Read & Make: Blue Rider

When you open the cover of Blue Rider by Geraldo Valerio, you’re met with delicious saturated color in an array of forms and shapes. It’s a treasure just like the book that the child character discovers on a city sidewalk in this wordless story. As the child opens the book, a blue horse leaps across the sky streaking the city’s gray grid with a spray of color.

When Danielle Davis of This Picture Book Life suggested I make a craft for Blue Rider, I happily took up my scissors and glue stick. But how best to reproduce the surprise and pleasure that a reader, like the child in Blue Rider, can find by opening a book? How about a pop-up? With collaged bits of jewel-hued paper. And a blue horse, of course.

Spirals are the simplest way to create a pop-up–and their shape adds whimsy and movement as you open the fold. Plus, they’re easy enough for both kid creators to make.

What You Need:

Card stock or construction paper

Paint color sample cards

Scissors & glue stick

Here’s how:

First, fold a piece of paper in half. I used an 8 1/2 x 11″ sheet of dark blue card stock. Set aside.

On a different piece of paper, trace and cut out a circle on stiff paper. I traced a circle about 4″ in diameter using a tin coffee can. Cut a spiral into your paper circle. It’s OK to freehand, lopsided spirals are as beautiful as uniform ones.

Dab glue to the center of your spiral. Place your circle (glue facedown) inside of your folded paper.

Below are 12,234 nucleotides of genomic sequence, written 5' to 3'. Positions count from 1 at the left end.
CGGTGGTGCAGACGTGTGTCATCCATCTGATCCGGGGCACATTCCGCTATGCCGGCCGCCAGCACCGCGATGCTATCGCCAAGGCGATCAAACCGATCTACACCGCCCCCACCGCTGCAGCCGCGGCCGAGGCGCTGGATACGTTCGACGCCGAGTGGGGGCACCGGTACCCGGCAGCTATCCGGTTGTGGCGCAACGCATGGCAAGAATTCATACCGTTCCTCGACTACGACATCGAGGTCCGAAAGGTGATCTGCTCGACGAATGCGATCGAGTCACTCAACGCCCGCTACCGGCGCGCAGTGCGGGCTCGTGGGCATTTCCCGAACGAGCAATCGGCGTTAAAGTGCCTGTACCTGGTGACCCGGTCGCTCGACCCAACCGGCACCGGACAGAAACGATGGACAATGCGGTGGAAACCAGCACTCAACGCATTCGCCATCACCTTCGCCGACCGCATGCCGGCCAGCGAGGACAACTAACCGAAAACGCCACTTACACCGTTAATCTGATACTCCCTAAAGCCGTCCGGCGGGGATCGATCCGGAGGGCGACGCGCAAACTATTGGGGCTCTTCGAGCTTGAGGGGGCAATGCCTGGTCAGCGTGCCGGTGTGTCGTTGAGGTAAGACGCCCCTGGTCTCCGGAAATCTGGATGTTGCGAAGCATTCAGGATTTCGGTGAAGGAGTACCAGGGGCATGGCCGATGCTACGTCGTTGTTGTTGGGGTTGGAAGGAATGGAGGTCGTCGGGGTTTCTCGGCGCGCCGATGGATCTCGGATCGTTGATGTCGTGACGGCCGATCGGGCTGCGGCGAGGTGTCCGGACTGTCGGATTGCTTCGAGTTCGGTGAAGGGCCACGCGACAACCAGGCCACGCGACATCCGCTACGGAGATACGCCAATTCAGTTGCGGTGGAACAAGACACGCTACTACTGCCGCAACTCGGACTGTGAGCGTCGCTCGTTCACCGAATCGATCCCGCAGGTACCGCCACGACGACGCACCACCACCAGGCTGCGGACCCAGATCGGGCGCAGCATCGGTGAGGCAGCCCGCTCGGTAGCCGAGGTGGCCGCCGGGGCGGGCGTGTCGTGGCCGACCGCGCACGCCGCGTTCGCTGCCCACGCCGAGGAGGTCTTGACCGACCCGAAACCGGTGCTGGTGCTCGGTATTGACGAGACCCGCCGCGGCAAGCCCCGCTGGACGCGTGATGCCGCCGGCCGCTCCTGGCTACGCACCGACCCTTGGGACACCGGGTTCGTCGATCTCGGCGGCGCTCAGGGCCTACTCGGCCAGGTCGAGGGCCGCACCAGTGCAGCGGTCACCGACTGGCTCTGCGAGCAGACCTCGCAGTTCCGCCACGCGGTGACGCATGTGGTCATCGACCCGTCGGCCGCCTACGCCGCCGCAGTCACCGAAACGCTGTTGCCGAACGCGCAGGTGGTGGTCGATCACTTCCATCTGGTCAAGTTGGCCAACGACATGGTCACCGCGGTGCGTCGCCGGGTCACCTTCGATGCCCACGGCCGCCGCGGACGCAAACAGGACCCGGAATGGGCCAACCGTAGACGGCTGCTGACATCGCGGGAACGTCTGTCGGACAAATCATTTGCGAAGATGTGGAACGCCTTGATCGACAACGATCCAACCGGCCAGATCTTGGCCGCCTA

Dab glue to an inch or two of the exposed tail of your spiral. Press the folded paper closed so that the glued tail will adhere to the other half of the paper. When you open the card, the spiral will pop up like a spring!

Now for the fun–cut shapes or hole-punch dots or stars or flowers from your paint sample color cards. If you want to write a message, trace letters and cut them out–whatever pleases you!

Glue your shapes to the spiral, making sure nothing peeks out when you fold the paper closed.

I cut out a blue horse and fashioned a rainbow mane like the one that canters across the city sky in Blue Rider. Then I added abstract shapes to the dark blue background, inspired by Valerio’s pages of rich color and collage. It was so delightful, I quickly made another with abstract bits and tiny hole-punched blooms.

No horse this time, just color, shape, surprise:

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2 thoughts on “Read & Make: Blue Rider

  1. This is such a great idea. I wish my kids hadn’t betrayed me by growing up– I would totally be doing this craft with them!

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